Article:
Please use this identifier to cite or link to this item: http://ir.library.ui.edu.ng/handle/123456789/761
Title: FACTORS INFLUENCING COMPLIANCE WITH THE NATIONAL ANTIMALARIAL TREATMENT GUIDELINES BY FACILITY-BASED SECONDARY HEALTH CARE PHYSICIANS IN OYO STATE, NIGERIA
Authors: OYEDOKUN, F. I.
Keywords: Antimalarial Treatment Guidelines
Artemisinin Combination Therapy
Physicians compliance
Issue Date: Feb-2015
Abstract: The National Antimalarial Treatment Guidelines (NATG) stipulates treatment actions for the management of malaria using Artemisinin Combination Therapy (ACT). Available evidence indicates that adoption of treatment guidelines are not matched with corresponding levels of comprehension and compliance. An investigation of practice gaps will generate information which will guide future policy formulation and implementation. The aim of this study was to determine the factors influencing compliance of facility-based secondary health care physicians in Oyo state with NATG. This descriptive cross-sectional study involved 94 out of 124 physicians on full-time employment from all 36 secondary health care facilities offering malaria management services in Oyo state. They were interviewed using a semi-structured interviewer-administered questionnaire to elicit information on awareness of and perceived challenges relating to implementation of the NATG. This included a 60-point knowledge scale on diagnosis and treatment of malaria with knowledge scores of 0-20, >20-40 and >40-60 rated as poor, fair and good respectively. Case notes of malaria patients seen on the day of interview were stratified into three categories; under-five children, pregnant women and adults. A minimum of one and maximum of three case notes were randomly selected across the strata per physician. Overall, 44, 74 and 128 case notes belonging to pregnant women, under-five children and adults respectively were assessed using a check-list which included an 11-point compliance scale on patient’s history documented, laboratory assessment and drug prescribed by dosage. Compliance scores of 0-3, >3-7 and >7-11 were rated poor, fair and good respectively. Data were analysed using descriptive statistics and t-test at p=0.05. Age of respondents was 40.0±8.6 years, 70.2% were males and mean years of experience was 9.4±3.4. Majority (84.0%) of the respondents had ever received training on NATG, 91.5% of the respondents had heard of the NATG mainly from medical conferences. However, 48.9%, 37.2% and 11.7% had seen, read and have personal copies of NATG respectively. Knowledge score was 32.4±6.4 with 8.5% and 90.4% of respondents having good and fair knowledge of the NATG respectively. Compliance score was 4.3±1.9 with 4.5%, 63.4% and 32.1% of physicians having good, fair and poor compliance respectively. Only 0.8% of case notes had complete history documented, 54.0% had prescription for ACT, 19.1% Sulphadoxine Pyrimethamine and 26.9% non-recommended Anti-Malarial Drugs. Recommended dosage of ACT was correctly prescribed in 26.0% and 47.8% of case notes belonging to children and adults respectively. Only 24.2% of adults and 5.6% of children had both clinical and laboratory assessments before prescription. High cost (31.4%), unavailability (14.9%) and treatment inefficacy (9.1%) of ACTs were identified as perceived hindrances to compliance with NATG. A statistically significant higher compliance score (4.4±1.7) was observed amongst respondents ever trained on NATG than those never trained (3.7±1.3). An interplay of factors influenced physician’s compliance with the national antimalarial treatment guidelines. Continuing professional training programmes on compliance with current malaria treatment approaches and adequate supervision are recommended.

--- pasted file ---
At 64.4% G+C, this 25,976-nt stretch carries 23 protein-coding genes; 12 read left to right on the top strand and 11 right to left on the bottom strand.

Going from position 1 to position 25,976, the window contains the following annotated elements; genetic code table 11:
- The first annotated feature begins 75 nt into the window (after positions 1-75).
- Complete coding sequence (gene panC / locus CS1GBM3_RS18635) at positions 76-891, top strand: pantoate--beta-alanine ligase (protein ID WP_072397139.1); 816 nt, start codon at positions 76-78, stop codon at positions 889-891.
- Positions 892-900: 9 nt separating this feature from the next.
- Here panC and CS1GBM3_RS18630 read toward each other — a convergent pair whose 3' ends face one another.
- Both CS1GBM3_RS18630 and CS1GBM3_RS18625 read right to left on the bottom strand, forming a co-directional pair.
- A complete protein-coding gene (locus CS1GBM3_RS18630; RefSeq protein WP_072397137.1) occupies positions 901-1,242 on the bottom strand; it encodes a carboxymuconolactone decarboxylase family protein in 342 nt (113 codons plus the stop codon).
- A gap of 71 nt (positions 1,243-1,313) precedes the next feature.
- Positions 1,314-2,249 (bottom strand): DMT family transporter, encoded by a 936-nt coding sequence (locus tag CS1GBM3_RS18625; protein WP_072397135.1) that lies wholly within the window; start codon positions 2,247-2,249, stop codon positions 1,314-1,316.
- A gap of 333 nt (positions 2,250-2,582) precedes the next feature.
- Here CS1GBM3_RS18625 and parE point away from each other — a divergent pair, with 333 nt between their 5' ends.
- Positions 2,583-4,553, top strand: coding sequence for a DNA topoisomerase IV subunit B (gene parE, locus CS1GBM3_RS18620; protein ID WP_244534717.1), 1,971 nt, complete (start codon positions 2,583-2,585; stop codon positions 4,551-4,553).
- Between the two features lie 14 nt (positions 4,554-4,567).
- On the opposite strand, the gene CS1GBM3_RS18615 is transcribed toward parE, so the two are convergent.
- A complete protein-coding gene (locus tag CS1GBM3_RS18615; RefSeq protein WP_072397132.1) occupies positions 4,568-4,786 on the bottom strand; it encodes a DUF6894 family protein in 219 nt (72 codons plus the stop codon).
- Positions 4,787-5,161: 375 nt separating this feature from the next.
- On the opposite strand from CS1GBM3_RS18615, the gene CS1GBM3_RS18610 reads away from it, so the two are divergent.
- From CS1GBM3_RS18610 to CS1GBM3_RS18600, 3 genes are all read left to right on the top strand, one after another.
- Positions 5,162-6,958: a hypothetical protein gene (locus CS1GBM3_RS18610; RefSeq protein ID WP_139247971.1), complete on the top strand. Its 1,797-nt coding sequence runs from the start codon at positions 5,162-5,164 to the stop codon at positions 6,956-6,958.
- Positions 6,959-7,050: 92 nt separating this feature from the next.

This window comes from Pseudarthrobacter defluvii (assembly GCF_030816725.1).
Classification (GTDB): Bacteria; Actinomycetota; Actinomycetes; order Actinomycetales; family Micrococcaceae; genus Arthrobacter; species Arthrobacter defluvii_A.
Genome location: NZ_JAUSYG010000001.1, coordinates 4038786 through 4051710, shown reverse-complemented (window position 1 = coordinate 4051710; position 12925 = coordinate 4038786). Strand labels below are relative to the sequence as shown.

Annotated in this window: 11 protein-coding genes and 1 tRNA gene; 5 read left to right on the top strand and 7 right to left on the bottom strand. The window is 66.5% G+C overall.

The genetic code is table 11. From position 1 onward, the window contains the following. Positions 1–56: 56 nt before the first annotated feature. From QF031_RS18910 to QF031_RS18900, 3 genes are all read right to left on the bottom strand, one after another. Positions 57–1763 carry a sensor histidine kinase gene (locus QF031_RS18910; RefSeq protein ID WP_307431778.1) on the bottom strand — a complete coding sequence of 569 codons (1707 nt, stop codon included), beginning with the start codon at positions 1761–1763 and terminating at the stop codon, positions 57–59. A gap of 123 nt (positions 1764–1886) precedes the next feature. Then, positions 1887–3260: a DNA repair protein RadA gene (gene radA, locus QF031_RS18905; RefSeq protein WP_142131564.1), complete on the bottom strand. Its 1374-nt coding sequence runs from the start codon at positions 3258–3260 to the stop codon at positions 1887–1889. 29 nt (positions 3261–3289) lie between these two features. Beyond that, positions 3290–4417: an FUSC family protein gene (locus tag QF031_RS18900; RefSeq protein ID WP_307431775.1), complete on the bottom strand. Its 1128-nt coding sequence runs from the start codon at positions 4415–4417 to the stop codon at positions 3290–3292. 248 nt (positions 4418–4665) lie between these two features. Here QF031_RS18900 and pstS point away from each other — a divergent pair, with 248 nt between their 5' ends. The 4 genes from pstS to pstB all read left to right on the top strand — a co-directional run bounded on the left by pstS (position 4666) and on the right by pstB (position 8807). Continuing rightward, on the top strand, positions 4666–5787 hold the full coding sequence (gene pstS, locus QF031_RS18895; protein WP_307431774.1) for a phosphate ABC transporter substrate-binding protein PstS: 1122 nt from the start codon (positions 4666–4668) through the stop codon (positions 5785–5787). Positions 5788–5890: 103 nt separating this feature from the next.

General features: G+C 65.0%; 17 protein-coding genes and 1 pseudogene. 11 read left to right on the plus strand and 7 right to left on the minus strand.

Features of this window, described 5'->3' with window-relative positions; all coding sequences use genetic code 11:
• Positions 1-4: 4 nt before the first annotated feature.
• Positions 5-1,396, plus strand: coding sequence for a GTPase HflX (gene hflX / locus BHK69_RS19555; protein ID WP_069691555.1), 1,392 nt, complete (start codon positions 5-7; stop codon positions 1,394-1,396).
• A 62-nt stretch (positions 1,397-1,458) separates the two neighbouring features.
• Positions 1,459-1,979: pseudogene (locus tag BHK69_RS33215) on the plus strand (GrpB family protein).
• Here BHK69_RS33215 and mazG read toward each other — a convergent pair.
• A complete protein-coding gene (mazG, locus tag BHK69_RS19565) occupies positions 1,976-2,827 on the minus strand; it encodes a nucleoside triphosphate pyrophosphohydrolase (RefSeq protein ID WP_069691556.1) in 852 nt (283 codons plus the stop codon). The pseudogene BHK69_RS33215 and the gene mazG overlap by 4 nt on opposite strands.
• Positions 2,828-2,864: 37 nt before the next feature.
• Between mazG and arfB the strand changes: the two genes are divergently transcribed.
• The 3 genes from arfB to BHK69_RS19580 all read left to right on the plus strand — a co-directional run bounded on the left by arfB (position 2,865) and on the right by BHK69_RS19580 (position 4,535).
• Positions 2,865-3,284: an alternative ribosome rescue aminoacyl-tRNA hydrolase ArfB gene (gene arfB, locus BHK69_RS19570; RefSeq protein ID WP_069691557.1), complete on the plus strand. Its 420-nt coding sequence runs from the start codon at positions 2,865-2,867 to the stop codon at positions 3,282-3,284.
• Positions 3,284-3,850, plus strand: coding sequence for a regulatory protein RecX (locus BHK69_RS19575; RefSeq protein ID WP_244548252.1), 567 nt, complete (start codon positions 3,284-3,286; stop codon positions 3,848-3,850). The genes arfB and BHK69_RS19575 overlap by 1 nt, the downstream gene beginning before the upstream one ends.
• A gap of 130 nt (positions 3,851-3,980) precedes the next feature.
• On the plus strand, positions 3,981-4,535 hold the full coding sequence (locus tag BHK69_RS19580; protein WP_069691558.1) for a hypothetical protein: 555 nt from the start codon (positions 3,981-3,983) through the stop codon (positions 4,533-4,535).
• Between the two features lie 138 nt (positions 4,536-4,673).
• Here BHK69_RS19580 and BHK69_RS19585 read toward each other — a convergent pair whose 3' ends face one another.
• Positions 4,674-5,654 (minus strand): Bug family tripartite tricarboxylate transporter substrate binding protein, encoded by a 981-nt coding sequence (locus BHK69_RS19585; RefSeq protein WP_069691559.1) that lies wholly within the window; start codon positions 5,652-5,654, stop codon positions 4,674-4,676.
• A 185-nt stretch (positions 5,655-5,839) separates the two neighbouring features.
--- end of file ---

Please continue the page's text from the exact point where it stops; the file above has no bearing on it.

Description: A DISSERTATION IN THE DEPARTMENT OF HEALTH PROMOTION AND EDUCATION SUBMITTED TO THE FACULTY OF PUBLIC HEALTH, COLLEGE OF MEDICINE IN PARTIAL FULFILLMENT OF THE REQUIREMENT FOR THE DEGREE OF MASTER OF PUBLIC HEALTH (HEALTH PROMOTION AND EDUCATION) OF THE UNIVERSITY OF IBADAN
URI: http://80.240.30.238/handle/123456789/761
Appears in Collections:Scholarly works

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